Innerspace Review

Developer: PolyKnight Games

Publisher: Aspyr

Release Date: January 16th, 2018

Platforms: PS4, Xbox One, Switch, PC (Reviewed on PS4)

“What happens if I cut these wires? Oh, no wait, I want to go underwater… or should I give my collections to the Archaeologist for him to analyze? Nah, I should probably continue the story and go to the next portal. Oh! More lights to collect over here.” These were the thoughts rushing through my head as I was playing Innerspace, an interactive storyteller with a world built inside out (literally).

Innerspace is set in a separate set of worlds called the Inverse. The main player is a ship that was built by the Archaeologist, and the objective is to explore and collect relics in hopes of figuring out what happened to the previous civilizations. The twist is that the Inverse isn’t built in any way we’re used to: It is an inverse world where formations and structures are within the sphere and gravity is set on the outside of the sphere. I know. It’s hard to grasp at first, but it works. Trust me. It creates an interesting perspective of traversal while pushing the boundaries of creativity for level building.

From beginning to end, the game kept me intrigued, amazed, puzzled, and awed at the levels, art, and the controls.

Diving into the unknwon

The main objective is to explore all of Inverse’s worlds and collect enough relics to understand what happened to the Inverse’s inhabitants. Along the way, you’ll meet various demigods that have lived with these civilizations in harmony. The writing is minimal, but it delivers a great curiosity of what happened to the Inverse and how it became abandoned. The world building around each area is also fantastic. There is a center hub called the Sun Chamber which has a shining atmosphere, and every bit of structure/feature is unique.

Within the hub, there are portals that are open throughout the game that go to different worlds. Each world has its own theme with diverse features and colors. It is nice to see each world having a distinct atmosphere. I felt like I was flying through someone’s paintings–similar art style, but different features and qualities.

The controls are simple with some unique ideas to make them truly enjoyable. There are two modes: flying with the wings out and swimming which turns the ship into a submarine. The transition between these two modes is smooth with just a press of a button (R1 for PS4). The game is a flying simulator with the y-axis inverted (superior controls, but you can change it), but there is also an additional control that I found interesting. By holding the L1 button, you can change the face view of the ship while your direction stays constant. By letting go of the L1 button, you boost in the direction you’re facing. This mechanic enhances the maneuverability of the ship, especially in tight spaces.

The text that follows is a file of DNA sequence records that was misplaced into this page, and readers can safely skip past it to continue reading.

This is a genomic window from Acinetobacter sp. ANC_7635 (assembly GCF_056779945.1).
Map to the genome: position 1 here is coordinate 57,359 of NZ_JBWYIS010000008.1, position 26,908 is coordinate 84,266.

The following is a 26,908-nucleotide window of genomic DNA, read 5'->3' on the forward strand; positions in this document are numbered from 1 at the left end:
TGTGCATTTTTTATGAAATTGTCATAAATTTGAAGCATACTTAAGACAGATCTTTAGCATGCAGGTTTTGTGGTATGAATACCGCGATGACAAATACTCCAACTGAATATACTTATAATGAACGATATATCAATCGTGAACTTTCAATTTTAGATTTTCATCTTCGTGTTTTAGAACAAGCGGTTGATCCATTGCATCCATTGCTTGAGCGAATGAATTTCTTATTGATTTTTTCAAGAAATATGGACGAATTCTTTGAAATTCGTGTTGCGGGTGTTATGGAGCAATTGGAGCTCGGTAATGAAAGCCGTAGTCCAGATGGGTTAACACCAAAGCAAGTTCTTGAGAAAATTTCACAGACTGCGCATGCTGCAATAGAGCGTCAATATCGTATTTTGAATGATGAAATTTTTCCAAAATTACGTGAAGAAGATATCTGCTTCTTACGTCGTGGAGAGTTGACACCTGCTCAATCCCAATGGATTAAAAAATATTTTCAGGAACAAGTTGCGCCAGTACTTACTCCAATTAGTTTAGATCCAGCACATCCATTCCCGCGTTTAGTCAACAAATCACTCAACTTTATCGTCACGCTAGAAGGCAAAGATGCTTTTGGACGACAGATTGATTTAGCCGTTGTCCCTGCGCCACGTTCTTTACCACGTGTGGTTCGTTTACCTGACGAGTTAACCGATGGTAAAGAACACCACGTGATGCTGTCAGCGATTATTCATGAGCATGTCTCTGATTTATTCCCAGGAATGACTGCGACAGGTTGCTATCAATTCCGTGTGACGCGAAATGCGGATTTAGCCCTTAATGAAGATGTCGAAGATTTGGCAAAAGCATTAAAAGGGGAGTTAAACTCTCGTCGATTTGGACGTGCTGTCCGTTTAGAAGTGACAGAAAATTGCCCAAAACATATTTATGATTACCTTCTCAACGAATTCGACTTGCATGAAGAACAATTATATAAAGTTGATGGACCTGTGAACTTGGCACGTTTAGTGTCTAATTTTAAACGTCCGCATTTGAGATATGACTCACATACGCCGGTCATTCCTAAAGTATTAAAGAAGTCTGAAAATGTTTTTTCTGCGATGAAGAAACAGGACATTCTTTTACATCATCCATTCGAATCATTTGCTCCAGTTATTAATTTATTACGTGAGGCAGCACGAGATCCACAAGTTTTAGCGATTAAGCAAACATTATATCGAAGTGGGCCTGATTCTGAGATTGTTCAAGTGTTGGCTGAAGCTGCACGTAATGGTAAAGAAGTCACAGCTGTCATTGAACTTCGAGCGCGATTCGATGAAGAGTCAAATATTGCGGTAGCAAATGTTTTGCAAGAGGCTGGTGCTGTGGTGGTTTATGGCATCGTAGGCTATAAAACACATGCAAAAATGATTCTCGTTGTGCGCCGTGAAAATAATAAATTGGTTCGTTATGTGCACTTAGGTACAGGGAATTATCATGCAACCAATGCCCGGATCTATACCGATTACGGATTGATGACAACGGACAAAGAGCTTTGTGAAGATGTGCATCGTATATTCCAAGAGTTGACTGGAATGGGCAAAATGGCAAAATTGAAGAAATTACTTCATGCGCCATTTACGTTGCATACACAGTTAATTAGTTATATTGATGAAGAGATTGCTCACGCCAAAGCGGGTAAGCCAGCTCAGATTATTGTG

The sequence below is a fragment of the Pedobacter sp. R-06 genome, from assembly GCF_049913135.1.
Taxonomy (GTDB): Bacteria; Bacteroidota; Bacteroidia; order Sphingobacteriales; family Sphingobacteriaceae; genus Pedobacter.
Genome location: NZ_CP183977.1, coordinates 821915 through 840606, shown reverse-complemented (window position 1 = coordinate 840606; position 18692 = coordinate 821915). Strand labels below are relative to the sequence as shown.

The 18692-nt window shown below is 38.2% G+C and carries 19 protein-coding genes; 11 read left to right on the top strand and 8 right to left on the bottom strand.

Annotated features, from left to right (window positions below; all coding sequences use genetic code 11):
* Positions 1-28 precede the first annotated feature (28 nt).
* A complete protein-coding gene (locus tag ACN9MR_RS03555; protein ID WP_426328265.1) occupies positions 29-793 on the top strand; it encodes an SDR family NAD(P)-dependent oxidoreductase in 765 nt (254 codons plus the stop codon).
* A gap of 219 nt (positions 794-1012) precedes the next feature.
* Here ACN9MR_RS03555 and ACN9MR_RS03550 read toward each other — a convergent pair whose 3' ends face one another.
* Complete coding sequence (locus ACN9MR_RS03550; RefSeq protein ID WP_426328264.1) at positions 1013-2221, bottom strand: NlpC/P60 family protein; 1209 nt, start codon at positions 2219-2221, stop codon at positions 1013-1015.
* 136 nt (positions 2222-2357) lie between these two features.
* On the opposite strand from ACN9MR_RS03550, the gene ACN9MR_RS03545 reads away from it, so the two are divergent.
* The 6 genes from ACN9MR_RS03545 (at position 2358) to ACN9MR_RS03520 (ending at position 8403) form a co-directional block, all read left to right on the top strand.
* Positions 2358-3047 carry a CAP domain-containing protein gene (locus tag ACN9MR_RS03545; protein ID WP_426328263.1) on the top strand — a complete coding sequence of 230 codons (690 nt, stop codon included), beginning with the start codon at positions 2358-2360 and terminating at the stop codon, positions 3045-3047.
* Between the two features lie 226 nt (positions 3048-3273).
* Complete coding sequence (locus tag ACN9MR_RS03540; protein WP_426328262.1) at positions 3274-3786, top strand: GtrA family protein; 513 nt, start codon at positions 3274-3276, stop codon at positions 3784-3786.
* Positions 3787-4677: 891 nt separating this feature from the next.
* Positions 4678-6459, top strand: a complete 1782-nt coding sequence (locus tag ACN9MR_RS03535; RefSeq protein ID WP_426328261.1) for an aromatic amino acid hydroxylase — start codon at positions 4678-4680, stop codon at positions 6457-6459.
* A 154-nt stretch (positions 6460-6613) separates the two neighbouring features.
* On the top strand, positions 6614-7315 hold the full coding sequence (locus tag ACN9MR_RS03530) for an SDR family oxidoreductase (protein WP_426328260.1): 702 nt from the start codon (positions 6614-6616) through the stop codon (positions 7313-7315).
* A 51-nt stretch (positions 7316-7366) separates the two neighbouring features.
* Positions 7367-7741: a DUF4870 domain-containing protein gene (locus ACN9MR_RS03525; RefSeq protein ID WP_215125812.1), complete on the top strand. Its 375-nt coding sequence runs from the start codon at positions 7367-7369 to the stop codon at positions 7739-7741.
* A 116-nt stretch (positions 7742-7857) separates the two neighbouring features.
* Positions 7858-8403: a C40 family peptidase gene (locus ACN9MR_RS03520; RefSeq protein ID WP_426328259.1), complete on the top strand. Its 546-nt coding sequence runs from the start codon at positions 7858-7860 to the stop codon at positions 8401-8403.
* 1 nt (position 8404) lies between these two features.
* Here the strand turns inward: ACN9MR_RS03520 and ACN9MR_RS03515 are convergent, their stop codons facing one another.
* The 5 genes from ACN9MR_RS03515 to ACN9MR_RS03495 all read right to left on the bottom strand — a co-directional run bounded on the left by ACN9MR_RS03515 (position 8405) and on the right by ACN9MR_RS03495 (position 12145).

So, where do I go from here

Collecting relics and sending them back to the Archaeologist at first sounds like a chore, but I was having too much fun exploring the levels to even think about that aspect. It is great to see the level design, but even cooler to discover collectibles hidden around the area. Some areas require slicing strings or rock formations to be open while others are hidden in narrow spaces that are rarely seen. That sense of discovery is what kept me going. The collectibles are nice, additions providing interesting facts about the previous civilizations based on the observations from the Archaeologist. A relic may even unlock other types of ships that represent the different worlds in the Inverse. These different ships change the way you traverse the world.

One thing I will complain about is the controls in tight spaces. Sometimes I would get into pocket of formations and lose control, constantly crashing into corners. This is certainly not game breaking, but it does break the flow of travel. Nonetheless, after every obstacle I got past, there was always a reward for the effort, whether it was a beautiful opening sight or some collectibles.

The light is sooo bright.

Overall, I really enjoyed my time with this game, but it did not give me a sincere hook. The collections and story are nice, but I’m not driven to come back. Nevertheless, The presentation is well put together, the level design is unique, the controls are tight, and the art style is breathtaking. PolyKnight Games have made a great debut, and I cannot wait to see what they will make in the future